I may have mentioned a couple of times that I’m a fan of romantic comedies and although the genre has been through a lull for much of this century, there is still the odd delight, one such being “Up In The Air” starring George Clooney and Vera Farmiga.
Despite it turning the traditional formula on its head somewhat, it is one of my all-time favourites and is definitely up there with “The Holiday” at the top of the “Romcom of this Millennium” rankings.
George Clooney stars as Ryan Bingham, an HR consultant who specialises in laying off employees and he spends his life in the air traveling across the US from one corporate to another with only a cloak and scythe in his hand luggage.
He is a bit of a lone wolf; however, on one such trip, he falls for a fellow frequent flier, Alex, played by Vera Farmiga, although it transpires (SPOILER ALERT) that Alex is actually a married mother and just when George is ready to change his life and settle down with her, the door is literally slammed in his face.
It is much deeper, and darker, than the normal romcom as it paints a rather bleak picture of Bingham’s life and there is no happy ending either with more questions than answers for Ryan; however, as a feminist, it is great to watch a film which puts the power in the hands of the woman for once.
The plot line of relevance to this rambling blog though is that Clooney is striving to become the youngest person to reach ten million air miles with American Airlines and receive lifetime platinum status, presumably as some sort of external validation of his rather sad life. He finally achieves this feat towards the end the film when he gets a tap on his shoulder from the pilot on one particular flight, not that it actually provides him with the satisfaction that he craves.
So why am I warbling on about this?
Well, I think I’ve got a nasty case of the Bingham’s.
Whereas Ryan Bingham spends his life on various American Airlines’ flights, I spend my life in Costa Coffee. As someone who is self-employed and ‘works from home’, I find that Costa has become my office of choice, largely because it doesn’t have the obvious distractions of Sky Sports and Netflix and it is a mere 500 yards from my house.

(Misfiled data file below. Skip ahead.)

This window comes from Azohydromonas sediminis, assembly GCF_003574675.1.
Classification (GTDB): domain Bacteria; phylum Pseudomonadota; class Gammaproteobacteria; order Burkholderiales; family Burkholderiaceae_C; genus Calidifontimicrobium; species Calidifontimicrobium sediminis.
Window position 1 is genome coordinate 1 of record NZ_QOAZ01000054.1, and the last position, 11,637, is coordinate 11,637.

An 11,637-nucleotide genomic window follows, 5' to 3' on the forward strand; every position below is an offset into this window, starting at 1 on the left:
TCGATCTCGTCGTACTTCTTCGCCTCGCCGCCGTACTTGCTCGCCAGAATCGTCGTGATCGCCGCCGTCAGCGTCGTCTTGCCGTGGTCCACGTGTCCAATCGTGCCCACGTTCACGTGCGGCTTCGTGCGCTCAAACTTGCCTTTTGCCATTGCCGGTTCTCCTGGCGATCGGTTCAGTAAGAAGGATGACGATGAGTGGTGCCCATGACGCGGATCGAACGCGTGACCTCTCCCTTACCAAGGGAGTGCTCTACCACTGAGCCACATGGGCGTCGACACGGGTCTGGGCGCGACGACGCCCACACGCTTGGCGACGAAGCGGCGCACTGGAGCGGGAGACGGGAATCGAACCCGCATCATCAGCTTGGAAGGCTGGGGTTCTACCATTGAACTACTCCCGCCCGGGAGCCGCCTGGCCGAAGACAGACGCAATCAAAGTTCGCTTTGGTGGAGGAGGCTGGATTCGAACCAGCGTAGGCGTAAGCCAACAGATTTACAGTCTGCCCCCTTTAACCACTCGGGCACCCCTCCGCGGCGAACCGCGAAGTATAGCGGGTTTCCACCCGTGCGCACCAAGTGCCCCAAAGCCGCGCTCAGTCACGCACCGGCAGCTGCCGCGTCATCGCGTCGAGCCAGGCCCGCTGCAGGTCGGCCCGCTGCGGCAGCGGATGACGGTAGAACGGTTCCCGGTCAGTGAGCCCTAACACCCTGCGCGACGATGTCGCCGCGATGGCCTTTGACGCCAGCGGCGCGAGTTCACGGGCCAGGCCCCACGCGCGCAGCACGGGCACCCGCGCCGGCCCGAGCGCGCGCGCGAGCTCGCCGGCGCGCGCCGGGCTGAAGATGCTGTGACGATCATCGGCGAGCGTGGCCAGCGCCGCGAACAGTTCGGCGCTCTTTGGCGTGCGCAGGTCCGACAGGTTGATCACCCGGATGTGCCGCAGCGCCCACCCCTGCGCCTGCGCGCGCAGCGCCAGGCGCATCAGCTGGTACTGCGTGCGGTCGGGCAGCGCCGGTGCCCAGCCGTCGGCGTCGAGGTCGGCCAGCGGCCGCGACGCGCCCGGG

I’m a big fan of Costa, partly because I like the fact that it was established in the same year that I was, namely 1971, but, more importantly, the coffee’s good and I have to say that the one I frequent at the bottom end of St Leonard’s Road, Windsor, is without doubt the best coffee shop I’ve been in over the last 20 years.
Great coffee, extremely spacious, excellent service by an always friendly staff, managed admirably by Eva and supported brilliantly by Charlie, Aga and Romy, among others. They even gave me a free brownie on my birthday – what more could I ask for?
[If that positive review together with the headline doesn’t get me a damn retweet and a lifetime platinum card or its equivalent, I don’t know what will!]
However, I have become slightly obsessed, as is my wont, and in the same way that Ryan Bingham was waiting for that “Excuse me, Sir, may I have a word” when he finally reached ten million air miles, I’ve got my fingers crossed for that moment when I reach the 10,000 Costa Coffee points mark (no mean feat, I hate to think how much I’ve spent here over the last couple of years) and Mr Costa pops in to show his appreciation and hand over that rare beast, the Black Costa Coffee card. [Don’t tell me they don’t exist!]
To be clear, I’ve largely played by the rules and haven’t made bulk corporate purchases to boost my points tally. There was a rather generous bacon roll offer recently that got me thinking about clearing out the bacon rolls in every Costa in Berkshire each morning to aid my quest, like the Tesco’s banana loyalty scheme debacle in 1997, but I kept to just the one a day.
I reckon I’ll reach the grand landmark in about two months’ time, so that should give enough time to schedule something appropriate in Dominic Paul’s diary and get the local TV crew ready; just give me the nod and I’ll make sure I’m “working from home” that day.